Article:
Moisture Induced Thermistor Failure

Of all the reasons why a thermistor might fail, moisture is amongst the most common. Moisture induced failure is typically tricky to pinpoint in an application. This problem can occur in any epoxy-coated components or in probe configuration that utilizes epoxy-coated elements- except in probes that use hermetic seals. Moisture induced failure is harmful because:

Shifts that happen as a result of moisture will always shift downward in resistance. Changes will continue as electrode materials continue to plate ceramic units. This occurs until the part completely short-circuits. At times, movements and physical shock to parts can break conductive paths, so it is possible for shorted elements to appear recovered. Being aware of symptoms of moisture failure is necessary for users to be able to troubleshoot failures.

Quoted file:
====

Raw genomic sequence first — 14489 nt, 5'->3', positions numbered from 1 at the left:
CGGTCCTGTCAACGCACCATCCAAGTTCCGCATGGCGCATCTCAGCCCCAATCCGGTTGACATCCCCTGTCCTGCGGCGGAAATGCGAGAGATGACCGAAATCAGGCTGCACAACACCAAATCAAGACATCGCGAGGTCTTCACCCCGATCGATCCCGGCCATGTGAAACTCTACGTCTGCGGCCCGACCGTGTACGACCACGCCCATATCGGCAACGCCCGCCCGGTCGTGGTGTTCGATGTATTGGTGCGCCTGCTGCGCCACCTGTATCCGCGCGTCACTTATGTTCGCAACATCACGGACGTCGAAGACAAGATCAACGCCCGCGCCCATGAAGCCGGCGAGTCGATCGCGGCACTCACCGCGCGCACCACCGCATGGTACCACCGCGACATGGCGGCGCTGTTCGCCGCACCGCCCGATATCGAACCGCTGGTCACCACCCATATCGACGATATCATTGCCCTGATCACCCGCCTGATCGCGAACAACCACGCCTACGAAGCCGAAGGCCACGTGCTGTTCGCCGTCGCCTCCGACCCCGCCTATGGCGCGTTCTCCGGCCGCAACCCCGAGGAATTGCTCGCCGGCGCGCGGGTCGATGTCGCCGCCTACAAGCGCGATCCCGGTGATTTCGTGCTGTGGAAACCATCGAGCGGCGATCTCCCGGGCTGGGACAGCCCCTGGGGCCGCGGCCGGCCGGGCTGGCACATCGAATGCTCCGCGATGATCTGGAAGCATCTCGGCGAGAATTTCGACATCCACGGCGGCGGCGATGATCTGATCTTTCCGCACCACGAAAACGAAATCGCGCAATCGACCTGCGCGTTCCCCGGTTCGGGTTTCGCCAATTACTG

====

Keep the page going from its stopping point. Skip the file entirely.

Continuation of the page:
There are design tricks that are used to minimize the occurrence of moisture failure when using epoxy-coated parts, but these tricks are not the best solution. Switching to glass-encapsulated thermistors is the best solution for dealing with moisture induced failure. We highly recommend that any underwater probe be glass-coated. The initial cost of these probes is more expensive than other thermistors, but that is a small tradeoff when compared to the long-term benefits of knowing there will be no moisture failure.


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